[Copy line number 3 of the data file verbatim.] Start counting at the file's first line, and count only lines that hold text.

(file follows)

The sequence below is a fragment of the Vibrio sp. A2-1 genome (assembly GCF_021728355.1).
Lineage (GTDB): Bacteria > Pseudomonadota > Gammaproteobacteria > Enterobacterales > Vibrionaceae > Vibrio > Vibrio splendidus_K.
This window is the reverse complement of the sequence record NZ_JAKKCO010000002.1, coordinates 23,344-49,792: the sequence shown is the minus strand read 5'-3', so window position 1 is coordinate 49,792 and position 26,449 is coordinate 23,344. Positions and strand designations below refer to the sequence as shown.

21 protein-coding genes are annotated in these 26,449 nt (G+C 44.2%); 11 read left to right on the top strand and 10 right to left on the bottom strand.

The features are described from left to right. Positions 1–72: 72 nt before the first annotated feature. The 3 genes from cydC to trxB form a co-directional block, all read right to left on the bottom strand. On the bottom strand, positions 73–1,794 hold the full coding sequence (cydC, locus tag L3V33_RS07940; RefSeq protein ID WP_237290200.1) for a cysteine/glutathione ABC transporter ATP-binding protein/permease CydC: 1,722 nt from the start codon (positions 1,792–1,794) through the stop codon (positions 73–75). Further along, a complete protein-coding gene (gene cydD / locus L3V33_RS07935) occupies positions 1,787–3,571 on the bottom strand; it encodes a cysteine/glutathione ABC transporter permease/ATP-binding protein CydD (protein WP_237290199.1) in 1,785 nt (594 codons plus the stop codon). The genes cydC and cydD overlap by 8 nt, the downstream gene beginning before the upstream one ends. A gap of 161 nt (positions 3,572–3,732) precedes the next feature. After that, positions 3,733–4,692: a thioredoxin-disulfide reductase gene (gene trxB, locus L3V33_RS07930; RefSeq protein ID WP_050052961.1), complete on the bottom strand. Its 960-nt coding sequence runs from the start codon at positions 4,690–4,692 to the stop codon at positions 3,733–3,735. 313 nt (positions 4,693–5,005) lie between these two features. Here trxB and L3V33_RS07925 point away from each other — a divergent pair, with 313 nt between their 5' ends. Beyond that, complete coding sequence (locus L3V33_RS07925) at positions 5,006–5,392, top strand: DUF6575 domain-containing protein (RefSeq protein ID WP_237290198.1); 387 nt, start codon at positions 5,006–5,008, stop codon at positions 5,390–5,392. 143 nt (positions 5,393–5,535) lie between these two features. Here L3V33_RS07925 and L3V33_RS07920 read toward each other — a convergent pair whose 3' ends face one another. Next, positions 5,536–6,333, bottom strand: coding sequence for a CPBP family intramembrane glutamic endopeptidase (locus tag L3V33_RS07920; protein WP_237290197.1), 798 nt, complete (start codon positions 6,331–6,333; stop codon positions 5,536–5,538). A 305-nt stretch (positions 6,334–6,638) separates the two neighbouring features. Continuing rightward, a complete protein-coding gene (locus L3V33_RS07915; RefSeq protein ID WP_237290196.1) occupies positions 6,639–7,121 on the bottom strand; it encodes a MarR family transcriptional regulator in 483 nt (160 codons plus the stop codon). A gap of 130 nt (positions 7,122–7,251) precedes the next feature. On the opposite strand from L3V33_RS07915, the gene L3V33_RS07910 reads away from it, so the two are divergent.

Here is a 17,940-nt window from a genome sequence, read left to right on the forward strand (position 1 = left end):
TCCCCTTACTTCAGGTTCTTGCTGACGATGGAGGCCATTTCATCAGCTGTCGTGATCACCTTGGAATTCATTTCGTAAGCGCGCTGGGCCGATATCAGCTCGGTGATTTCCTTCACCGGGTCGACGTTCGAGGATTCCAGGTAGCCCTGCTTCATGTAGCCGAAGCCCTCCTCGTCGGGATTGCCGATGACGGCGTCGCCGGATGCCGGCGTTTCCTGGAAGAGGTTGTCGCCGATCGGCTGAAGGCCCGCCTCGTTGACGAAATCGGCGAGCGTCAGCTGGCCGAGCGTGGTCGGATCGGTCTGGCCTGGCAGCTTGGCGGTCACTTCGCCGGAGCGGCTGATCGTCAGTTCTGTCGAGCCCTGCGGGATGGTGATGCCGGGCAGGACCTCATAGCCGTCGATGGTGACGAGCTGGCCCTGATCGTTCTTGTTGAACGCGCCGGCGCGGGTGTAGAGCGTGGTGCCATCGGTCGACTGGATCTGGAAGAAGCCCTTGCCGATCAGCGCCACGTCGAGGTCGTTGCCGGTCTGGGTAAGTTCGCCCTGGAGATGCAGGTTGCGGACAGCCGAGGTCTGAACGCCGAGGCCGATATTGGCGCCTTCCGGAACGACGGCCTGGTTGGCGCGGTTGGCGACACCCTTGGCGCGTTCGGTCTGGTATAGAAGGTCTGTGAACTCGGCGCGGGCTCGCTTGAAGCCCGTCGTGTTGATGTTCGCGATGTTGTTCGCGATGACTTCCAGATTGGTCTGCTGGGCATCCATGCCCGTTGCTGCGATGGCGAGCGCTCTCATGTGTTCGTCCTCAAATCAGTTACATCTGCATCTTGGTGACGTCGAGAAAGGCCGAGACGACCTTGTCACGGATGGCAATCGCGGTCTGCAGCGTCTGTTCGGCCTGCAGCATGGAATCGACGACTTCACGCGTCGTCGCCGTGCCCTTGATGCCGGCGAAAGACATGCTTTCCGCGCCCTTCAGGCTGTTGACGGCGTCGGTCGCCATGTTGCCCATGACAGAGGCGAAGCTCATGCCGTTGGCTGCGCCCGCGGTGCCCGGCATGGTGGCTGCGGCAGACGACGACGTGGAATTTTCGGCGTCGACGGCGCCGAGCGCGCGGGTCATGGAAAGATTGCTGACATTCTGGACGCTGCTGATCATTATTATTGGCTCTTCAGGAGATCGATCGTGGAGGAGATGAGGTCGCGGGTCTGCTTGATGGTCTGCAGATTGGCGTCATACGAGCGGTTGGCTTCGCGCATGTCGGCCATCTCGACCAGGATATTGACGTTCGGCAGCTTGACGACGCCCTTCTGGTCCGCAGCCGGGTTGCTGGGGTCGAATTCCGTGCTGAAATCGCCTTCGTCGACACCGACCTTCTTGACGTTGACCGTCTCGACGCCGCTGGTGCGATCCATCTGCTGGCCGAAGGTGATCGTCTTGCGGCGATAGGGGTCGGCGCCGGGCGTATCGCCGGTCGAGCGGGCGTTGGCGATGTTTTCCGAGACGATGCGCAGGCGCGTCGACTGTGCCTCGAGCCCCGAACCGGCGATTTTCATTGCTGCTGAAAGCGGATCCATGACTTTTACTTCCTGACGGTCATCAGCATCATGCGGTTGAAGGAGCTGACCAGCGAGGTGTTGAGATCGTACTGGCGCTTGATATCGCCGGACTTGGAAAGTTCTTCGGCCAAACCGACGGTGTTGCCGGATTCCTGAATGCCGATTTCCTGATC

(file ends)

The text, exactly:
This window is the reverse complement of the sequence record NZ_JAKKCO010000002.1, coordinates 23,344-49,792: the sequence shown is the minus strand read 5'-3', so window position 1 is coordinate 49,792 and position 26,449 is coordinate 23,344. Positions and strand designations below refer to the sequence as shown.